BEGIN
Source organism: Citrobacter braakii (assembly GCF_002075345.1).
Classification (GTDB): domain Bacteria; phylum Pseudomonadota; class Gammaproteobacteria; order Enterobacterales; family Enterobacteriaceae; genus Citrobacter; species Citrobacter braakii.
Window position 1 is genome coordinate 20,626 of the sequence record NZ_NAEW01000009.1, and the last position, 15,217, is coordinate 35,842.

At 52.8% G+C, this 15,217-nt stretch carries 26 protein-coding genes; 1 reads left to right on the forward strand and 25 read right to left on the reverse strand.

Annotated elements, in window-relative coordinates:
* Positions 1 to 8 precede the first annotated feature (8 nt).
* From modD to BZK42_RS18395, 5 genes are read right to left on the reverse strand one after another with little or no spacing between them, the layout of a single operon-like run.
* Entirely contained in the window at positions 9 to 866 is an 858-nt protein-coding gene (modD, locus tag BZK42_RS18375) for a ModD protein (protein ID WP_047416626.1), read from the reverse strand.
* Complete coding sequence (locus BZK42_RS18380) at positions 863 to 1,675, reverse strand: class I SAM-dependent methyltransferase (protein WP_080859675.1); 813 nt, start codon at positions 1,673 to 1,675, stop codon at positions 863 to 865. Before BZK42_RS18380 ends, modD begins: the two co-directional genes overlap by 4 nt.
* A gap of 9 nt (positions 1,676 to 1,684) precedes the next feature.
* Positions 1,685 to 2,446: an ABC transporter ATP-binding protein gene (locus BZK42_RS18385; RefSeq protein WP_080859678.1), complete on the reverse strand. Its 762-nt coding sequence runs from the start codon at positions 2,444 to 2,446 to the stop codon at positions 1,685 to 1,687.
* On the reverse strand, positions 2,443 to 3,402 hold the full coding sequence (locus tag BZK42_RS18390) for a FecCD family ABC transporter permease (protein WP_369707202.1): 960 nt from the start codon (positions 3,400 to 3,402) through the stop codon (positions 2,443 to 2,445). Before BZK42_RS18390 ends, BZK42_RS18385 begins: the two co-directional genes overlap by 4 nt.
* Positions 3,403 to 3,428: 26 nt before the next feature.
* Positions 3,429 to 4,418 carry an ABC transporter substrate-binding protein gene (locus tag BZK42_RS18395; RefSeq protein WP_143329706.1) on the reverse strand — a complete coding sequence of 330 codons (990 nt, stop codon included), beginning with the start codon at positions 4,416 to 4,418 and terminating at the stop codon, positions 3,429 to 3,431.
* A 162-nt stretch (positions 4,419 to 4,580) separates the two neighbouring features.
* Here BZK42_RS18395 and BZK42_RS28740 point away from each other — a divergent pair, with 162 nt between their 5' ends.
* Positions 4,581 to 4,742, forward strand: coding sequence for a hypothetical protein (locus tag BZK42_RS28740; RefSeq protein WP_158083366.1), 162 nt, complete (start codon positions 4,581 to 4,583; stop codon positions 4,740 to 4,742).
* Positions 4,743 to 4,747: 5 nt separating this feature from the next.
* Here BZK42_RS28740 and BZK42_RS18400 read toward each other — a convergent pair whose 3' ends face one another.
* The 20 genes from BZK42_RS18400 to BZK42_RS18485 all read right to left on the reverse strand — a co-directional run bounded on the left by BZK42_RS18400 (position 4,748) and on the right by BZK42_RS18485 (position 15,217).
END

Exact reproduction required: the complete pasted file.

Source organism: Citrobacter braakii (assembly GCF_002075345.1).
Classification (GTDB): domain Bacteria; phylum Pseudomonadota; class Gammaproteobacteria; order Enterobacterales; family Enterobacteriaceae; genus Citrobacter; species Citrobacter braakii.
Window position 1 is genome coordinate 20,626 of the sequence record NZ_NAEW01000009.1, and the last position, 15,217, is coordinate 35,842.

At 52.8% G+C, this 15,217-nt stretch carries 26 protein-coding genes; 1 reads left to right on the forward strand and 25 read right to left on the reverse strand.

Annotated elements, in window-relative coordinates:
* Positions 1 to 8 precede the first annotated feature (8 nt).
* From modD to BZK42_RS18395, 5 genes are read right to left on the reverse strand one after another with little or no spacing between them, the layout of a single operon-like run.
* Entirely contained in the window at positions 9 to 866 is an 858-nt protein-coding gene (modD, locus tag BZK42_RS18375) for a ModD protein (protein ID WP_047416626.1), read from the reverse strand.
* Complete coding sequence (locus BZK42_RS18380) at positions 863 to 1,675, reverse strand: class I SAM-dependent methyltransferase (protein WP_080859675.1); 813 nt, start codon at positions 1,673 to 1,675, stop codon at positions 863 to 865. Before BZK42_RS18380 ends, modD begins: the two co-directional genes overlap by 4 nt.
* A gap of 9 nt (positions 1,676 to 1,684) precedes the next feature.
* Positions 1,685 to 2,446: an ABC transporter ATP-binding protein gene (locus BZK42_RS18385; RefSeq protein WP_080859678.1), complete on the reverse strand. Its 762-nt coding sequence runs from the start codon at positions 2,444 to 2,446 to the stop codon at positions 1,685 to 1,687.
* On the reverse strand, positions 2,443 to 3,402 hold the full coding sequence (locus tag BZK42_RS18390) for a FecCD family ABC transporter permease (protein WP_369707202.1): 960 nt from the start codon (positions 3,400 to 3,402) through the stop codon (positions 2,443 to 2,445). Before BZK42_RS18390 ends, BZK42_RS18385 begins: the two co-directional genes overlap by 4 nt.
* Positions 3,403 to 3,428: 26 nt before the next feature.
* Positions 3,429 to 4,418 carry an ABC transporter substrate-binding protein gene (locus tag BZK42_RS18395; RefSeq protein WP_143329706.1) on the reverse strand — a complete coding sequence of 330 codons (990 nt, stop codon included), beginning with the start codon at positions 4,416 to 4,418 and terminating at the stop codon, positions 3,429 to 3,431.
* A 162-nt stretch (positions 4,419 to 4,580) separates the two neighbouring features.
* Here BZK42_RS18395 and BZK42_RS28740 point away from each other — a divergent pair, with 162 nt between their 5' ends.
* Positions 4,581 to 4,742, forward strand: coding sequence for a hypothetical protein (locus tag BZK42_RS28740; RefSeq protein WP_158083366.1), 162 nt, complete (start codon positions 4,581 to 4,583; stop codon positions 4,740 to 4,742).
* Positions 4,743 to 4,747: 5 nt separating this feature from the next.
* Here BZK42_RS28740 and BZK42_RS18400 read toward each other — a convergent pair whose 3' ends face one another.
* The 20 genes from BZK42_RS18400 to BZK42_RS18485 all read right to left on the reverse strand — a co-directional run bounded on the left by BZK42_RS18400 (position 4,748) and on the right by BZK42_RS18485 (position 15,217).